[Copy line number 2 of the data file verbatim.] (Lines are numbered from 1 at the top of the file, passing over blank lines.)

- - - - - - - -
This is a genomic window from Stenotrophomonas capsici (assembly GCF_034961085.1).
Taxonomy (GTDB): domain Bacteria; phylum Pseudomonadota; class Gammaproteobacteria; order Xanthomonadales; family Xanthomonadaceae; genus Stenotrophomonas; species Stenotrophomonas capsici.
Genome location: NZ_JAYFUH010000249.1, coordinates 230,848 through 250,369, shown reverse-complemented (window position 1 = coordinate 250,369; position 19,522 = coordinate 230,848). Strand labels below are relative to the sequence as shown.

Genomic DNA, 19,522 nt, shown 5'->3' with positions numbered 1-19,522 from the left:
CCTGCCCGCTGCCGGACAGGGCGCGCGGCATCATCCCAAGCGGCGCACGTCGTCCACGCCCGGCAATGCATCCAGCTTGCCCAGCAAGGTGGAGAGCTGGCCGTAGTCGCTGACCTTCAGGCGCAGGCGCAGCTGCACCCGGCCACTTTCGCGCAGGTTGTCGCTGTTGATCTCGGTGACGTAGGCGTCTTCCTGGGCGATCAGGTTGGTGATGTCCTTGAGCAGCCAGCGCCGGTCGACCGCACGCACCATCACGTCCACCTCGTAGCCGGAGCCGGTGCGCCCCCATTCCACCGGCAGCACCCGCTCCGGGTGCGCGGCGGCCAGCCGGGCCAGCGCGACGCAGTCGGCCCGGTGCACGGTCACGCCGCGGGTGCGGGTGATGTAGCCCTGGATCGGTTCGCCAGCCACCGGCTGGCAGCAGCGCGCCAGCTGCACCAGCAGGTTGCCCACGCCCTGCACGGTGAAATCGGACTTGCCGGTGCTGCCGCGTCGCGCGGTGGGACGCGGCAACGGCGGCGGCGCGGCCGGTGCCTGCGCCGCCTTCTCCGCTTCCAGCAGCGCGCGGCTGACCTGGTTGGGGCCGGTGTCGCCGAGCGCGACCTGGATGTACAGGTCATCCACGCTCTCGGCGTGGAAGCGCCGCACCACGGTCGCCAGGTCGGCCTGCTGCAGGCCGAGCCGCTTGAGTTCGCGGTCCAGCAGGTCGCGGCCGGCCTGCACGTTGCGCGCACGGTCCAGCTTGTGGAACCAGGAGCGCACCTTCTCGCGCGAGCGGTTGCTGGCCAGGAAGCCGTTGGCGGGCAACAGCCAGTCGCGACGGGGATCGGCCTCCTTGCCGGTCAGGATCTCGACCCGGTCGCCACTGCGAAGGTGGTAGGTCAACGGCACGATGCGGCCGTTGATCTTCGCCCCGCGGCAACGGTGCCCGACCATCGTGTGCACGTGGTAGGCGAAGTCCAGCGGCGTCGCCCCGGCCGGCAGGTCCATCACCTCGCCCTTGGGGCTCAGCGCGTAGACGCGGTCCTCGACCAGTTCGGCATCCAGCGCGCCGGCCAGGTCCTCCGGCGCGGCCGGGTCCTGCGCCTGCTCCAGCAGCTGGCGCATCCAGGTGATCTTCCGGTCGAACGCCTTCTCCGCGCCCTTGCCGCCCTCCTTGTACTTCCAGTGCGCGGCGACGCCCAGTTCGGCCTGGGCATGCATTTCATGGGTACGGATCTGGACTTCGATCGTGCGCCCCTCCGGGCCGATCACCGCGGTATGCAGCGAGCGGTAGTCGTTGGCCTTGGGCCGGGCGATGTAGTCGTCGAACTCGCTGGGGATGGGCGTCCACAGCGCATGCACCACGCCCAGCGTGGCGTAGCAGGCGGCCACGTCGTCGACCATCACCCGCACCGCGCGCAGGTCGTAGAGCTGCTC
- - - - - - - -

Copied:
Taxonomy (GTDB): domain Bacteria; phylum Pseudomonadota; class Gammaproteobacteria; order Xanthomonadales; family Xanthomonadaceae; genus Stenotrophomonas; species Stenotrophomonas capsici.